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The farm was made economically viable by combining farming and fishing as was the traditional way along the North Norwegian coast. The wife would take care of the day to day running of the farm and the husband would be away fishing large parts of the year and working at home during the main farming seasons such as haying and ploughing.

Knut Hamsun's uncle bought the farm in 1862. He lived in the vicarage at Presteid and Knut Hamsun's parents were his tenant farmers. They came north from Lom in Gudbrandsdalen to Hamsund in 1862 when Knut was three years old. However, Knut's father was not a fisherman, but a tailor and he combined this trade with farming. They rented the farm for many a year before they were finally able to become the owners. When Knut was just nine years old, he was sent to the uncle's farm to work as part of the contract between the families. While there he was longing to go back to Hamsund and in later life he wrote "my home was poor, but endlessly dear to my heart". As a young man he decided to change his surname to Hamsun from Pedersen, which came from his father's first name Peder. He went on to become a world famous writer and Nobel laureate.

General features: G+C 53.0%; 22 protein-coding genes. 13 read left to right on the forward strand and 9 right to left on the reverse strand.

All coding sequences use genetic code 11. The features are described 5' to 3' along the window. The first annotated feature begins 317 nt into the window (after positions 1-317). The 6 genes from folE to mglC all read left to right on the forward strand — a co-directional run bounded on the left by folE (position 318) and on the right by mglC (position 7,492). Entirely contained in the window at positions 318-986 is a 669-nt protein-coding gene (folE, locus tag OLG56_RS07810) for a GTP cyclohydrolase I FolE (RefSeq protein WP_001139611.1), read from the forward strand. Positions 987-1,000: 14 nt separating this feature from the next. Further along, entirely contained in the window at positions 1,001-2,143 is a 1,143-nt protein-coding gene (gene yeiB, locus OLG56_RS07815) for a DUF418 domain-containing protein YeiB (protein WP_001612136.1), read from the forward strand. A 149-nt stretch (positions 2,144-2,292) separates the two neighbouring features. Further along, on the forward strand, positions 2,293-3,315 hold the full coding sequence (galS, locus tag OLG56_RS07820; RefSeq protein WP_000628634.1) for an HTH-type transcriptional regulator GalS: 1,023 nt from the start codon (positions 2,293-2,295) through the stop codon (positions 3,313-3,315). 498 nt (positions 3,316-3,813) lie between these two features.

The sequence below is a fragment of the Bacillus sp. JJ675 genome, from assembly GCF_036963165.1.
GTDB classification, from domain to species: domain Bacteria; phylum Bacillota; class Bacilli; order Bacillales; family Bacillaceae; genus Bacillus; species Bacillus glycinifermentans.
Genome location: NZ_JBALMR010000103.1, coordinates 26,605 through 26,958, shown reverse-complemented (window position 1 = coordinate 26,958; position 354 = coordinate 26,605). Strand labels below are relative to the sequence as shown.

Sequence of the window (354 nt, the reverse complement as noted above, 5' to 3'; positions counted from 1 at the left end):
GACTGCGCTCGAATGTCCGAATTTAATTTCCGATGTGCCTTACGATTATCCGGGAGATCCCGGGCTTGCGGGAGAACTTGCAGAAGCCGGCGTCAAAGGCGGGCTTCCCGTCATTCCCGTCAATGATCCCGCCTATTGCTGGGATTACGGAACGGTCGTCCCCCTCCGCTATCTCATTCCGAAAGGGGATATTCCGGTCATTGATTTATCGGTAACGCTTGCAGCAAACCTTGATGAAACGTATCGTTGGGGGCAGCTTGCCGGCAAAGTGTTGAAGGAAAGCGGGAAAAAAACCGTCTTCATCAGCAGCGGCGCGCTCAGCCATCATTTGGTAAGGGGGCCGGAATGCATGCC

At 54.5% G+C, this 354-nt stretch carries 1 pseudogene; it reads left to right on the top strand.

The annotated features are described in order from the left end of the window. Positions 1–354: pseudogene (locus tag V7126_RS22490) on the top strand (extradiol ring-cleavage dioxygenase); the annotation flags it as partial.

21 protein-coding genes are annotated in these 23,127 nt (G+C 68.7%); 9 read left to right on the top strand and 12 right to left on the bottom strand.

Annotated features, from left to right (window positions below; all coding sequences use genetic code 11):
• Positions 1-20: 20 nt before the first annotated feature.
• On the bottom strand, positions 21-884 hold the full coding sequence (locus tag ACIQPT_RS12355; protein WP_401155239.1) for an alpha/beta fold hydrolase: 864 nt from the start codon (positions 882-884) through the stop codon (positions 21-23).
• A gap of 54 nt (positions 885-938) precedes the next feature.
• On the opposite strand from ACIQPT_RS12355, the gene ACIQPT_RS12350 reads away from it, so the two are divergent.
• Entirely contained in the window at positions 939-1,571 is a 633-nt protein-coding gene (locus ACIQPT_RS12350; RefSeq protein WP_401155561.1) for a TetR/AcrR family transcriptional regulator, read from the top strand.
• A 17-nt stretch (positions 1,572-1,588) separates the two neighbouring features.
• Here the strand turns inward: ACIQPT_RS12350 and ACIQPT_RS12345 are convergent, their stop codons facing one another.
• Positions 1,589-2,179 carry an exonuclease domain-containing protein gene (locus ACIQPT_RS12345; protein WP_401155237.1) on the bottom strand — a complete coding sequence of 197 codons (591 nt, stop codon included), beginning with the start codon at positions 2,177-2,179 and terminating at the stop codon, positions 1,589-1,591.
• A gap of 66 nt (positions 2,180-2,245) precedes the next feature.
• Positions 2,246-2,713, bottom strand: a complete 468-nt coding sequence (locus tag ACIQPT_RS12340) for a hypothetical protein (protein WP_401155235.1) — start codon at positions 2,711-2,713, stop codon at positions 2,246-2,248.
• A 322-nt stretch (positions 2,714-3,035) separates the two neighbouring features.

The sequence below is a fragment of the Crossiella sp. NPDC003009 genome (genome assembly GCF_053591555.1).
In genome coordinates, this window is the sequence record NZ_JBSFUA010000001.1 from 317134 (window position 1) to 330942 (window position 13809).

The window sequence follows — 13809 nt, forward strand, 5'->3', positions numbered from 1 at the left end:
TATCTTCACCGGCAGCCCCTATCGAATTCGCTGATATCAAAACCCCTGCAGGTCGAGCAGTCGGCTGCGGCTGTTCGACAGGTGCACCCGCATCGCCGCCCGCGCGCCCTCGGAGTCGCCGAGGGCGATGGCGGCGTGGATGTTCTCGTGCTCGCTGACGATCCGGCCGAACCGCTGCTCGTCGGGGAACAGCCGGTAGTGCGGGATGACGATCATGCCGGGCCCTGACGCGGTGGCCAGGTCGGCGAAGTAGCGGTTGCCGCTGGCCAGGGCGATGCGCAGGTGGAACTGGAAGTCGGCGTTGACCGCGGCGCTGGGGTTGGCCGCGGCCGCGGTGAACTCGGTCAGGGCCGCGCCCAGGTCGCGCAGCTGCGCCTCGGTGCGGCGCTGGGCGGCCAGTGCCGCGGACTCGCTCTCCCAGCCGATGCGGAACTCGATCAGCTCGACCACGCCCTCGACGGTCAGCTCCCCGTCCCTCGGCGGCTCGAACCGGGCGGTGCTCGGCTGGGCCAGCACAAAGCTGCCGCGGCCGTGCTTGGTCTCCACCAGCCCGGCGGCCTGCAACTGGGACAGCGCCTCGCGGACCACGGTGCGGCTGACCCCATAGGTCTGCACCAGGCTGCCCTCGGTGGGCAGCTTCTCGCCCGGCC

In 1959 Knut Hamsun's childhood home was turned into a museum and later in 1994 it was taken over by the museum Hamarøy Bygdetun, which again is now part of the museum foundation Nordlandsmuseet, a group of local museums in the Salten area.

Hamsund gård